Sunday, January 31, 2010
Wednesday, January 27, 2010
Friday, January 22, 2010
Using a wheelchair at night occasionally brings up the topic of night lighting. wUnderglow, a european based company, has developed a flashlight specifically for manual wheelchair users. As you can see in the clip above, it is a small, battery operated flashlight that has a clip to mount to any hardpoint or tubular area on the chair. It can serve as a flashlight to illuminate your way or used to make yourself more visible at night. If you are in the mood to have a little fun, you can even mount it so that it illuminates the bottom of your chair and set the light to flash in multicolor glory. This is a interesting idea that could be useful to many wheelchair users. Order your light here.
Monday, January 18, 2010
As a follow-up to my previous post, the people at Lux Performance seem to have extra time during the racing off-season to develop a more powerful version of their uber-scooter, The Crippler. Dubbed Crippler II, this version is being built with more power. Lux Performance has released this statement:
"We threw the crippler together at the shop one day and instantly fell in love. Now it goes everywhere with us, turning heads, getting laughs, and maiming those who don't respect it. In fact, we've had so much fun with it, we've decided to build another. Crippler II is currently in development with 40% more torque (60 ft lbs) and an estimated speed of over 60 MPH. Too make matters even worse, we have decided that the world needs these things and are currently taking orders."
That is right. You can buy this ultimate scooter. The only question is whether insurance will cover the cost of purchasing this thing!
Thursday, January 14, 2010
There have been numerous posts on this blog of wheelchairs being fitted with powerful motors, gas or electric, to allow them to go fast. But what if you use a scooter? The people at Lux Performance, a race car team, managed to get their hands on a scooter and, being a race team and all, fitting dropped in a 48 volt Etek motor to create a scooter they call "The Crippler". It transformed an ordinary scooter into a 40+ MPH, hill-climbing, wheelie-riding super scooter. Check out the clip and see their results.
Monday, January 11, 2010
Toyota chose the 2010 Detroit Show to unveil an Auto Access Seat designed for use in the all-new 2011 Sienna minivan, which goes on sale in the States in February 2010. The Auto Access Seat offers owners a transportation solution for elderly and disabled passengers or for that matter, anyone who may need assistance getting in or out of a vehicle.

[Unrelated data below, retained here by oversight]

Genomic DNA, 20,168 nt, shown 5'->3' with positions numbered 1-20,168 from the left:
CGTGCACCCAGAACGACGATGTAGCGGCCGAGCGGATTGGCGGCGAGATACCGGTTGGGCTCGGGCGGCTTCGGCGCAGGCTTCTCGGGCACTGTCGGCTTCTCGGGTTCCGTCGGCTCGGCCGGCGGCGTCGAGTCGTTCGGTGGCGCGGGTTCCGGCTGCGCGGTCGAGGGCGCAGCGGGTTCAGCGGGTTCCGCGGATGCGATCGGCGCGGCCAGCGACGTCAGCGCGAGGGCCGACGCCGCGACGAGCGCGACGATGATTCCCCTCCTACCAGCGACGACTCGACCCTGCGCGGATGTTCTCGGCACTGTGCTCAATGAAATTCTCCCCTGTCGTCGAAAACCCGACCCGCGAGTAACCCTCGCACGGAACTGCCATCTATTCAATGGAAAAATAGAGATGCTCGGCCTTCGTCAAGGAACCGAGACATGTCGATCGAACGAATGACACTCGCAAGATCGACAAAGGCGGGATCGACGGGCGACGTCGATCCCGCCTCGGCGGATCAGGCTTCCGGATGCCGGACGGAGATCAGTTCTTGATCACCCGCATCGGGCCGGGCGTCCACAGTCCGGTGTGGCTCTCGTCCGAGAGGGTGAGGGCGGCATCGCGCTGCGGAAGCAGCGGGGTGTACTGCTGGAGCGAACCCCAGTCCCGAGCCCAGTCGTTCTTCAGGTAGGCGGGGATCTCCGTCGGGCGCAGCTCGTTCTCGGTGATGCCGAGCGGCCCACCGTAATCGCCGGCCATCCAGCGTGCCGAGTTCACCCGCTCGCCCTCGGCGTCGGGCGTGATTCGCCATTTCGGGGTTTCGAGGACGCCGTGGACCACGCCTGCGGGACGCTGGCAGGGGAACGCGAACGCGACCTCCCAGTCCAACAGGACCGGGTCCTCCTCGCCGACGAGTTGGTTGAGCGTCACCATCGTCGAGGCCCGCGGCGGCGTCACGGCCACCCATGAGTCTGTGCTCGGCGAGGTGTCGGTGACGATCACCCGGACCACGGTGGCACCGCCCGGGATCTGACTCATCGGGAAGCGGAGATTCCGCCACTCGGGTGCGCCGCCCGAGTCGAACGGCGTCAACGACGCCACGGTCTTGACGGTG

The seat, which features a one-touch operation and has a lift capacity of up to 330 lbs, rotates 90 degrees and can be lowered to within 19 inches of the ground to further facilitate easier passenger transfers at the exact height required. It also allows up to four inches of slide travel and reclining of up to 24 degrees once the passenger is inside the car.
While we've seen most Japanese automakers offering this option in their domestic market models, Toyota is the first automaker in North America to offer a factory-installed, rotating, power ascending/descending lift-up seat in of its vehicles.
The Auto Access Seat will be available on Sienna LE and XLE models with the seat fabric matching the vehicle interior fabric. Toyota said that it will come with a three-year/36,000 mile factory warranty.
Wednesday, January 6, 2010
Using a computerized connector between the brain and muscles in the body, scientists have been able to restore movement to paralyzed limbs. A group of neuroscientists report in Nature today that they used a brain-computer interface to join the motor cortex of an ape to the muscles in its wrist. After scientists paralyzed the ape's arm temporarily, it was still able to make its wrist move my sending electrical impulses directly from its brain to the muscles, bypassing the damaged nerves in between. The study has profound implications for people whose nerves have been severed or damaged, leaving them paralyzed.
What is particularly interesting about this research is that it shows the versatility of the motor cortex when combined with a brain-computer interface (BCI). Previous research showed that people could learn to move a cursor on screen by linking to specific areas of the motor cortex. This new study showed that any area of the motor cortex could be "repurposed" to activate muscles in the body via BCI.
"Until now, brain-computer interfaces were designed to decode the activity of neurons known to be associated with movement of specific body parts. Here, the researchers discovered that any motor cortex cell, regardless of whether it had been previously associated with wrist movement, was capable of stimulating muscle activity. This finding greatly expands the potential number of neurons that could control signals for brain-computer interfaces and also illustrates the flexibility of the motor cortex."
Human implementations for the technology are at least a decade away, but this discovery could be a game-changer for dealing with paralysis. One possibility would be to connect the motor cortex with an area of the spine below an injury. Signals would be re-routed around the damaged spinal cord, and could allow the brain to regain control of the paralyzed body parts affected by the injury.